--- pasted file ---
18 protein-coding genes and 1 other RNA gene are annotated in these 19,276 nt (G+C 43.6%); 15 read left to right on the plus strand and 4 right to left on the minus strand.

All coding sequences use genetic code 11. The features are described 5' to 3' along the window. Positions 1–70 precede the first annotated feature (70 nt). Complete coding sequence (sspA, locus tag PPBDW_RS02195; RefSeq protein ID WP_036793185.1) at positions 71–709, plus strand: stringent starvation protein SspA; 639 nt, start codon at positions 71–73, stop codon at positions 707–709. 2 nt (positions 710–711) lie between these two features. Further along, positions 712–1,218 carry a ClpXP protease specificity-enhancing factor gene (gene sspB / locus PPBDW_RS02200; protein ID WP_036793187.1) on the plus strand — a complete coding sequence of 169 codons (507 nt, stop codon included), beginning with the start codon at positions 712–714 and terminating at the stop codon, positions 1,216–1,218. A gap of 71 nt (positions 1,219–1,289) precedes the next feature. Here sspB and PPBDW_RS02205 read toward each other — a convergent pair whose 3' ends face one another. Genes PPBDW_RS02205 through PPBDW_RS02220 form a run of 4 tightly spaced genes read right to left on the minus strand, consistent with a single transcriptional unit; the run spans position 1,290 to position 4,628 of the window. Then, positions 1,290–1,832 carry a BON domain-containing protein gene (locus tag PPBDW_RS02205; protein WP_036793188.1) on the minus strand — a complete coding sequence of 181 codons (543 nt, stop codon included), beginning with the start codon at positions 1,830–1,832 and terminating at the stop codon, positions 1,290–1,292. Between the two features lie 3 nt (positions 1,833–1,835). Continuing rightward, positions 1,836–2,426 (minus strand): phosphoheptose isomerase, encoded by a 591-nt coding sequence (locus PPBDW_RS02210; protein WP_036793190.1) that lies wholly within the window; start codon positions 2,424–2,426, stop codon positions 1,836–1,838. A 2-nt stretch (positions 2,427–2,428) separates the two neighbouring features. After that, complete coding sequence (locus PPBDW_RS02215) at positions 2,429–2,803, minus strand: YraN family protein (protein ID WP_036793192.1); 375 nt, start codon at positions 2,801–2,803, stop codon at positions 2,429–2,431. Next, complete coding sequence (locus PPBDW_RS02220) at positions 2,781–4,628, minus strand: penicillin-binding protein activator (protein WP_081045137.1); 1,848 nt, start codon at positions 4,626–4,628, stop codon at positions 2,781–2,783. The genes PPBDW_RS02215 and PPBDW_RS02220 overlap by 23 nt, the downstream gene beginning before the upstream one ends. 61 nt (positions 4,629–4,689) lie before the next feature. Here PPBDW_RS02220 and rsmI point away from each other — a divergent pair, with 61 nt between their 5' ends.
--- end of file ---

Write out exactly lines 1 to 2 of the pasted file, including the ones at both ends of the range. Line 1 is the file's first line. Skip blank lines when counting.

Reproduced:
18 protein-coding genes and 1 other RNA gene are annotated in these 19,276 nt (G+C 43.6%); 15 read left to right on the plus strand and 4 right to left on the minus strand.

All coding sequences use genetic code 11. The features are described 5' to 3' along the window. Positions 1–70 precede the first annotated feature (70 nt). Complete coding sequence (sspA, locus tag PPBDW_RS02195; RefSeq protein ID WP_036793185.1) at positions 71–709, plus strand: stringent starvation protein SspA; 639 nt, start codon at positions 71–73, stop codon at positions 707–709. 2 nt (positions 710–711) lie between these two features. Further along, positions 712–1,218 carry a ClpXP protease specificity-enhancing factor gene (gene sspB / locus PPBDW_RS02200; protein ID WP_036793187.1) on the plus strand — a complete coding sequence of 169 codons (507 nt, stop codon included), beginning with the start codon at positions 712–714 and terminating at the stop codon, positions 1,216–1,218. A gap of 71 nt (positions 1,219–1,289) precedes the next feature. Here sspB and PPBDW_RS02205 read toward each other — a convergent pair whose 3' ends face one another. Genes PPBDW_RS02205 through PPBDW_RS02220 form a run of 4 tightly spaced genes read right to left on the minus strand, consistent with a single transcriptional unit; the run spans position 1,290 to position 4,628 of the window. Then, positions 1,290–1,832 carry a BON domain-containing protein gene (locus tag PPBDW_RS02205; protein WP_036793188.1) on the minus strand — a complete coding sequence of 181 codons (543 nt, stop codon included), beginning with the start codon at positions 1,830–1,832 and terminating at the stop codon, positions 1,290–1,292. Between the two features lie 3 nt (positions 1,833–1,835). Continuing rightward, positions 1,836–2,426 (minus strand): phosphoheptose isomerase, encoded by a 591-nt coding sequence (locus PPBDW_RS02210; protein WP_036793190.1) that lies wholly within the window; start codon positions 2,424–2,426, stop codon positions 1,836–1,838. A 2-nt stretch (positions 2,427–2,428) separates the two neighbouring features. After that, complete coding sequence (locus PPBDW_RS02215) at positions 2,429–2,803, minus strand: YraN family protein (protein ID WP_036793192.1); 375 nt, start codon at positions 2,801–2,803, stop codon at positions 2,429–2,431. Next, complete coding sequence (locus PPBDW_RS02220) at positions 2,781–4,628, minus strand: penicillin-binding protein activator (protein WP_081045137.1); 1,848 nt, start codon at positions 4,626–4,628, stop codon at positions 2,781–2,783. The genes PPBDW_RS02215 and PPBDW_RS02220 overlap by 23 nt, the downstream gene beginning before the upstream one ends. 61 nt (positions 4,629–4,689) lie before the next feature. Here PPBDW_RS02220 and rsmI point away from each other — a divergent pair, with 61 nt between their 5' ends.